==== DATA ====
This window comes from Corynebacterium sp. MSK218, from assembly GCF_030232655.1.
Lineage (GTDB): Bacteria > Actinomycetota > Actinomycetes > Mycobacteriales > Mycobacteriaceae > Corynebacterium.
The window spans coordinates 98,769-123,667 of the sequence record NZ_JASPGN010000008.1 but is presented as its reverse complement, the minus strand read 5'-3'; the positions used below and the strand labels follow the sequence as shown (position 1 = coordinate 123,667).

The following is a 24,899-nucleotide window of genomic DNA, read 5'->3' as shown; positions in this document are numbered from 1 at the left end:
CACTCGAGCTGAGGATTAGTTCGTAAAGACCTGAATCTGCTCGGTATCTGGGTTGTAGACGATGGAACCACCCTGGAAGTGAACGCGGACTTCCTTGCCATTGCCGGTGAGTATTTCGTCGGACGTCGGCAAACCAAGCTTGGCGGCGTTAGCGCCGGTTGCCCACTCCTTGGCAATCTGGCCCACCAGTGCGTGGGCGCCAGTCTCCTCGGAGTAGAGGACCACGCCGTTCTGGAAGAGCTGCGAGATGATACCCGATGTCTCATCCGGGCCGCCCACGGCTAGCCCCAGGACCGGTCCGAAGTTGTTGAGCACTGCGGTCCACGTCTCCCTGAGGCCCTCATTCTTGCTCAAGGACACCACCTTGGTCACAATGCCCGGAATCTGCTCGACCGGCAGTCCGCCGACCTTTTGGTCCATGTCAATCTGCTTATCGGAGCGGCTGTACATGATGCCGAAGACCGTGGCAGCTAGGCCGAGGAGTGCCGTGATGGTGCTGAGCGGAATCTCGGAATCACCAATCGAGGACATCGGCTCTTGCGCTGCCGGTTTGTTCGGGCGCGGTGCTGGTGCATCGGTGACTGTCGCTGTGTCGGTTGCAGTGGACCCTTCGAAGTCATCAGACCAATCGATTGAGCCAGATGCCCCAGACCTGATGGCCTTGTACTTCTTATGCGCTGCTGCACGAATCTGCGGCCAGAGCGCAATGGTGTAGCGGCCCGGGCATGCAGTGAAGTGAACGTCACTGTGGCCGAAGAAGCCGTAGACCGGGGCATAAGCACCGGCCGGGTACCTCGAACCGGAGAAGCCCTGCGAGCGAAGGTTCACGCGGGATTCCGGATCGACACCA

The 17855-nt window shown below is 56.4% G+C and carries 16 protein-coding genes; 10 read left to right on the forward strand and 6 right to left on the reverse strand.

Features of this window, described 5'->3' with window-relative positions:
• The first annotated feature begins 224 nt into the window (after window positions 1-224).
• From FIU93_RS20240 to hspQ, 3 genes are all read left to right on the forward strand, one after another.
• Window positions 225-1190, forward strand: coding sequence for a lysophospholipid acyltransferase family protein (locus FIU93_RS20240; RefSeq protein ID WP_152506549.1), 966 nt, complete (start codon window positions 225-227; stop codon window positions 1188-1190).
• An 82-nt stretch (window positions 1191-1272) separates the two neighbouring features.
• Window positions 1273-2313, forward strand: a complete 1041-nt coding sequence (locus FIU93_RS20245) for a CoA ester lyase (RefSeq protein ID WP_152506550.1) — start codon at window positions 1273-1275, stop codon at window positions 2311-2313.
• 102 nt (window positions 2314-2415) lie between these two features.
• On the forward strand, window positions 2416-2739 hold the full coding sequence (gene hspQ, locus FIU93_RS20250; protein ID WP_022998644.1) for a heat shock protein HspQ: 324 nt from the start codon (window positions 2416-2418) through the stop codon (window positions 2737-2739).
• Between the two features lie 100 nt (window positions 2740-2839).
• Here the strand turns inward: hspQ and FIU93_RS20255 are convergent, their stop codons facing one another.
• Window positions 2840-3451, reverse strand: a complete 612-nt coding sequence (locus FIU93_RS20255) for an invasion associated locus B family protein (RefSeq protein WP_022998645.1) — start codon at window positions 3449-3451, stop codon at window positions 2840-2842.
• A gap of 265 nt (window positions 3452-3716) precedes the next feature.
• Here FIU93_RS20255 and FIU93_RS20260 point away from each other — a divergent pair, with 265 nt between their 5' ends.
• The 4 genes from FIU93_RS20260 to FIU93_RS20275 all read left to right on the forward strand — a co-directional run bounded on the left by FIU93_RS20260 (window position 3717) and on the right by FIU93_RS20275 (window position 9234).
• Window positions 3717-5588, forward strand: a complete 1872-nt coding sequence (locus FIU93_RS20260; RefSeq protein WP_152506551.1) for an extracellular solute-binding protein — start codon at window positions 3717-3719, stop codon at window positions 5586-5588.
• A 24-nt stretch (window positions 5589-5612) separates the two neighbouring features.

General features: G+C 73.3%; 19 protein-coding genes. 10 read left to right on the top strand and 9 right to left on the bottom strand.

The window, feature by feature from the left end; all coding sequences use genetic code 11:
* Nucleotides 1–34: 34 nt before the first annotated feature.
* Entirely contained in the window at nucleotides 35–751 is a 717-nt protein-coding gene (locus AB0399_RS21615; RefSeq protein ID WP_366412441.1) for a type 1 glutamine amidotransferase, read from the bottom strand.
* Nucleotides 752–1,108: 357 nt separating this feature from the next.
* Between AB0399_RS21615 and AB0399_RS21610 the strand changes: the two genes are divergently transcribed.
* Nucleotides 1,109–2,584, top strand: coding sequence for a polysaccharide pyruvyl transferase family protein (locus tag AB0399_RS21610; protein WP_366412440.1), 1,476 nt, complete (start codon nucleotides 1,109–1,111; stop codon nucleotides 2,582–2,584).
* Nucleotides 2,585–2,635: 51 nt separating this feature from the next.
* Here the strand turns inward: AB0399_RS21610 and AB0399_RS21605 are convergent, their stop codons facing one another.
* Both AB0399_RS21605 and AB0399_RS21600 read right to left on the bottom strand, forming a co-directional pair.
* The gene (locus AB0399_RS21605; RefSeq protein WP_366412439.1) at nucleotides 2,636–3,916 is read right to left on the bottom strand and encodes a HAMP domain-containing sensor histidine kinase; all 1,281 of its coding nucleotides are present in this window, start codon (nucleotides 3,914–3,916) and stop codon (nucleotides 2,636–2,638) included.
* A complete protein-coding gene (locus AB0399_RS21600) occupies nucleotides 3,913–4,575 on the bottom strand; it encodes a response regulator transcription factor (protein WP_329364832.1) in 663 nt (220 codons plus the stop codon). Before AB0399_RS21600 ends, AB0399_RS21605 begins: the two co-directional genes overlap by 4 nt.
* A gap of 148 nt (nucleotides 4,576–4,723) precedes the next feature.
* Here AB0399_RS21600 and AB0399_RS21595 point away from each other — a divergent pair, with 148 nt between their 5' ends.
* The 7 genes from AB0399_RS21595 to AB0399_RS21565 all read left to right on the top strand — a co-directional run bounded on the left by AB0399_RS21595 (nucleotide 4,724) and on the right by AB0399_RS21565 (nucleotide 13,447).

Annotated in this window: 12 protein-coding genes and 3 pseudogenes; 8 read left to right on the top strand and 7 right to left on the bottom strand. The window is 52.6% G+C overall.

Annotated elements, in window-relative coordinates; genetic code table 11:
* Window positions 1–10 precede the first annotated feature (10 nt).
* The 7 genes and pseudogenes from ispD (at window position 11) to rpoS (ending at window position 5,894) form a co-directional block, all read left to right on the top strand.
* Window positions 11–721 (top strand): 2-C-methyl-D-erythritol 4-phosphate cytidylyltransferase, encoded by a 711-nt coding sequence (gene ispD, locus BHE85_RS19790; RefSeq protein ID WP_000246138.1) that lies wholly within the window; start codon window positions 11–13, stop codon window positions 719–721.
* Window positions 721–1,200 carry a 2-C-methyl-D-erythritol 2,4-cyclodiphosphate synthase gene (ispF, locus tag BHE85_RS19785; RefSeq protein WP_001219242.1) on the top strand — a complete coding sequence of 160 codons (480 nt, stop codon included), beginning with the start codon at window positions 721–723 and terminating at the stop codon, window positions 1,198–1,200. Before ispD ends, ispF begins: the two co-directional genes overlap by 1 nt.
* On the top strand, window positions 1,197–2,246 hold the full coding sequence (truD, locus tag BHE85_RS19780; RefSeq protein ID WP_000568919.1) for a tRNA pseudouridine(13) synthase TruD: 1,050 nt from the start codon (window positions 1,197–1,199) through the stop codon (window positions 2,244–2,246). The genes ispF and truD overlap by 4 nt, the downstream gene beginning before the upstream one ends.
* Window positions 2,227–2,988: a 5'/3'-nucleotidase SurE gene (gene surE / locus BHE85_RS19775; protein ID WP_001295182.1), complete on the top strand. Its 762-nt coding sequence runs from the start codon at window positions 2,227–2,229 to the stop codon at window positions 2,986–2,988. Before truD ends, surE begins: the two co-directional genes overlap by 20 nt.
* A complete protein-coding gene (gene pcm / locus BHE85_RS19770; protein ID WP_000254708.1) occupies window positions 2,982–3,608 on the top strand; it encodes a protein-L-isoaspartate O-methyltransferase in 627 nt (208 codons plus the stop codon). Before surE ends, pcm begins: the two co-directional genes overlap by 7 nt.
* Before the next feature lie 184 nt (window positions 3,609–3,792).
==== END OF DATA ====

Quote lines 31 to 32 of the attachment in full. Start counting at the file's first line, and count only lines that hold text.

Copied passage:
* Here the strand turns inward: AB0399_RS21610 and AB0399_RS21605 are convergent, their stop codons facing one another.
* Both AB0399_RS21605 and AB0399_RS21600 read right to left on the bottom strand, forming a co-directional pair.